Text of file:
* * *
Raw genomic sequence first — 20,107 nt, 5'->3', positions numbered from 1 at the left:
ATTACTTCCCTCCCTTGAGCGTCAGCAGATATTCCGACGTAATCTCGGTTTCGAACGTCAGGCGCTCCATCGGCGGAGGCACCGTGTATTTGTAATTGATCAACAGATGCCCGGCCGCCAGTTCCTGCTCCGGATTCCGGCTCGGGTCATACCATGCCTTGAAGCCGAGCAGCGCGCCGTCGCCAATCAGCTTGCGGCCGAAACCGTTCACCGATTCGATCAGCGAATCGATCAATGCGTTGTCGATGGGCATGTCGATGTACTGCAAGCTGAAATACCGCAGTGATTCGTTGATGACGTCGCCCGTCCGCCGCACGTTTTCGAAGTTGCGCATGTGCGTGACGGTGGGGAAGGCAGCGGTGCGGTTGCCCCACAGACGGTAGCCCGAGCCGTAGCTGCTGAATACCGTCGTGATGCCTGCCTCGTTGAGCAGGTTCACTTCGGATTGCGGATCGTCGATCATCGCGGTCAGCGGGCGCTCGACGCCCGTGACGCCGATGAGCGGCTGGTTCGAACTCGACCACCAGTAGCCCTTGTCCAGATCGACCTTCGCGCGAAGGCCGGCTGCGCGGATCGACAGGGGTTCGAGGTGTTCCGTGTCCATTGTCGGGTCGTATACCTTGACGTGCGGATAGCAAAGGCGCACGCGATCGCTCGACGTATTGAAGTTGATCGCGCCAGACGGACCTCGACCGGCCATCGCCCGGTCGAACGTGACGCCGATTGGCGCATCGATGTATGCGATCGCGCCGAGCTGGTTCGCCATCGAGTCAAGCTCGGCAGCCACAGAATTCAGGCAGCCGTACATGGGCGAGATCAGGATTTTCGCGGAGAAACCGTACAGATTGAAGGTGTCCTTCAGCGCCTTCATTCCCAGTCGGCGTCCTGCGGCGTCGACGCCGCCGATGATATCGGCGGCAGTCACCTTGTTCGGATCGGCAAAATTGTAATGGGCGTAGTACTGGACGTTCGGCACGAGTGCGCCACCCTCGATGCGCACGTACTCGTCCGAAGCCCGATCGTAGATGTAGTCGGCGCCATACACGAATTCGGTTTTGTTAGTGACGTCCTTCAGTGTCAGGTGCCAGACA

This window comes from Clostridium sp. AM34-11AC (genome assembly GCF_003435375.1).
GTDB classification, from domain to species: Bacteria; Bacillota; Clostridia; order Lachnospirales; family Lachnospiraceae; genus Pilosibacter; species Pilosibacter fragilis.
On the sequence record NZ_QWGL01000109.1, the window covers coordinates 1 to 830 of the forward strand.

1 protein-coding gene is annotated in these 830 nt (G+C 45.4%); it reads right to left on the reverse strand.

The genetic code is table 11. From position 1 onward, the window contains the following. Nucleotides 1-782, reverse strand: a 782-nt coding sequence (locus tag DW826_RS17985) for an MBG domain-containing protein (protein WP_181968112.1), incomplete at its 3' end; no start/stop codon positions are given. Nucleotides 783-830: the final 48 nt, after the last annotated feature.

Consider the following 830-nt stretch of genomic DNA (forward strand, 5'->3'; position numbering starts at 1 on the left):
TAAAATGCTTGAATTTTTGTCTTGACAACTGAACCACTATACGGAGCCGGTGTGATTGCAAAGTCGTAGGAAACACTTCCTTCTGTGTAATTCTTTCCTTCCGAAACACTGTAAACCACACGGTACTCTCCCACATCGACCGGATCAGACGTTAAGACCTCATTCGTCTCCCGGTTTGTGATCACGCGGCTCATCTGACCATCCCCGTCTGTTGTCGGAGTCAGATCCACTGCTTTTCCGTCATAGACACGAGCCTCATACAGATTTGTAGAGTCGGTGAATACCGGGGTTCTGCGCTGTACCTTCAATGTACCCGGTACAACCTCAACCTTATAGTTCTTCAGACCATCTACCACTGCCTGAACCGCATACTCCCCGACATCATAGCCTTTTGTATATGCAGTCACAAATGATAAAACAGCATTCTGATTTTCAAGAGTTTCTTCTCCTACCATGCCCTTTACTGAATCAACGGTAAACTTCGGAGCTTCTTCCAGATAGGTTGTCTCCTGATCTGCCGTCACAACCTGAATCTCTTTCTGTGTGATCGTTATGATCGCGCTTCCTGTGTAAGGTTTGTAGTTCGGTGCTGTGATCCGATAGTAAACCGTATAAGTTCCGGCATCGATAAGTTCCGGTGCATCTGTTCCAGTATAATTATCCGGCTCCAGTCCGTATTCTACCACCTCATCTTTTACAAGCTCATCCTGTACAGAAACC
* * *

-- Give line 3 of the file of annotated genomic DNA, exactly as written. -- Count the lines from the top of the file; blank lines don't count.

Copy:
This window comes from Clostridium sp. AM34-11AC (genome assembly GCF_003435375.1).